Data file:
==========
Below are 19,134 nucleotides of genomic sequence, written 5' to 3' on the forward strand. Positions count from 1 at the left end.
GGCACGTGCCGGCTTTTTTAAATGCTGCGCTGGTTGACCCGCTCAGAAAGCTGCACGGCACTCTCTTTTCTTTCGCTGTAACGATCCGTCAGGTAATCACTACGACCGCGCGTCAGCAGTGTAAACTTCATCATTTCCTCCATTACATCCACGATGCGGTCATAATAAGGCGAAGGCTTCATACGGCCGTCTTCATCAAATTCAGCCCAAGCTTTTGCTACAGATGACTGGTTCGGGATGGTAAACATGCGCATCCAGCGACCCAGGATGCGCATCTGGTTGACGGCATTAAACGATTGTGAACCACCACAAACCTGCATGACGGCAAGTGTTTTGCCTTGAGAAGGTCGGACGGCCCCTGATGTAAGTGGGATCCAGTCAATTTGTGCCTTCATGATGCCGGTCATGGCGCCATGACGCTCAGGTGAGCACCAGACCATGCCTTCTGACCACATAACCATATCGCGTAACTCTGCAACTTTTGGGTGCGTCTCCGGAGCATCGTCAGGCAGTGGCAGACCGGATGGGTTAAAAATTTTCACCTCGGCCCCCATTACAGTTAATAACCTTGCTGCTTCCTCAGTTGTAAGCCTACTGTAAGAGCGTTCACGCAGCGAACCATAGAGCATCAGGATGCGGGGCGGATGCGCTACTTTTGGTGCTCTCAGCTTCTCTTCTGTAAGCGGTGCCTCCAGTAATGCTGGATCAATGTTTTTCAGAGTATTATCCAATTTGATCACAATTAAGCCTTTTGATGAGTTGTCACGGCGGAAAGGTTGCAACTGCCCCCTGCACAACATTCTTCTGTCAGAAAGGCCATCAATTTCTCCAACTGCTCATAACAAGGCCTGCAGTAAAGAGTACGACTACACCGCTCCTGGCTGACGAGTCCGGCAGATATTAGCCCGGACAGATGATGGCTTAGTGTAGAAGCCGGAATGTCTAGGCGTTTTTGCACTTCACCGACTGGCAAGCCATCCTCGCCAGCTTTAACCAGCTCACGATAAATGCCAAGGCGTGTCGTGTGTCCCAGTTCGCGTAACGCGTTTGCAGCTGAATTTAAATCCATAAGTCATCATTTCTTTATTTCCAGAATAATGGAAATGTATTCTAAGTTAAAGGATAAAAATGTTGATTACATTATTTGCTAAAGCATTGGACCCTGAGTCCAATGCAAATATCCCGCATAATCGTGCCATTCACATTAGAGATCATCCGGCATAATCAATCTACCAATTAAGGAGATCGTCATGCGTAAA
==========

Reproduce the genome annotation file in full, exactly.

Below are 19,134 nucleotides of genomic sequence, written 5' to 3' on the forward strand. Positions count from 1 at the left end.
GGCACGTGCCGGCTTTTTTAAATGCTGCGCTGGTTGACCCGCTCAGAAAGCTGCACGGCACTCTCTTTTCTTTCGCTGTAACGATCCGTCAGGTAATCACTACGACCGCGCGTCAGCAGTGTAAACTTCATCATTTCCTCCATTACATCCACGATGCGGTCATAATAAGGCGAAGGCTTCATACGGCCGTCTTCATCAAATTCAGCCCAAGCTTTTGCTACAGATGACTGGTTCGGGATGGTAAACATGCGCATCCAGCGACCCAGGATGCGCATCTGGTTGACGGCATTAAACGATTGTGAACCACCACAAACCTGCATGACGGCAAGTGTTTTGCCTTGAGAAGGTCGGACGGCCCCTGATGTAAGTGGGATCCAGTCAATTTGTGCCTTCATGATGCCGGTCATGGCGCCATGACGCTCAGGTGAGCACCAGACCATGCCTTCTGACCACATAACCATATCGCGTAACTCTGCAACTTTTGGGTGCGTCTCCGGAGCATCGTCAGGCAGTGGCAGACCGGATGGGTTAAAAATTTTCACCTCGGCCCCCATTACAGTTAATAACCTTGCTGCTTCCTCAGTTGTAAGCCTACTGTAAGAGCGTTCACGCAGCGAACCATAGAGCATCAGGATGCGGGGCGGATGCGCTACTTTTGGTGCTCTCAGCTTCTCTTCTGTAAGCGGTGCCTCCAGTAATGCTGGATCAATGTTTTTCAGAGTATTATCCAATTTGATCACAATTAAGCCTTTTGATGAGTTGTCACGGCGGAAAGGTTGCAACTGCCCCCTGCACAACATTCTTCTGTCAGAAAGGCCATCAATTTCTCCAACTGCTCATAACAAGGCCTGCAGTAAAGAGTACGACTACACCGCTCCTGGCTGACGAGTCCGGCAGATATTAGCCCGGACAGATGATGGCTTAGTGTAGAAGCCGGAATGTCTAGGCGTTTTTGCACTTCACCGACTGGCAAGCCATCCTCGCCAGCTTTAACCAGCTCACGATAAATGCCAAGGCGTGTCGTGTGTCCCAGTTCGCGTAACGCGTTTGCAGCTGAATTTAAATCCATAAGTCATCATTTCTTTATTTCCAGAATAATGGAAATGTATTCTAAGTTAAAGGATAAAAATGTTGATTACATTATTTGCTAAAGCATTGGACCCTGAGTCCAATGCAAATATCCCGCATAATCGTGCCATTCACATTAGAGATCATCCGGCATAATCAATCTACCAATTAAGGAGATCGTCATGCGTAAA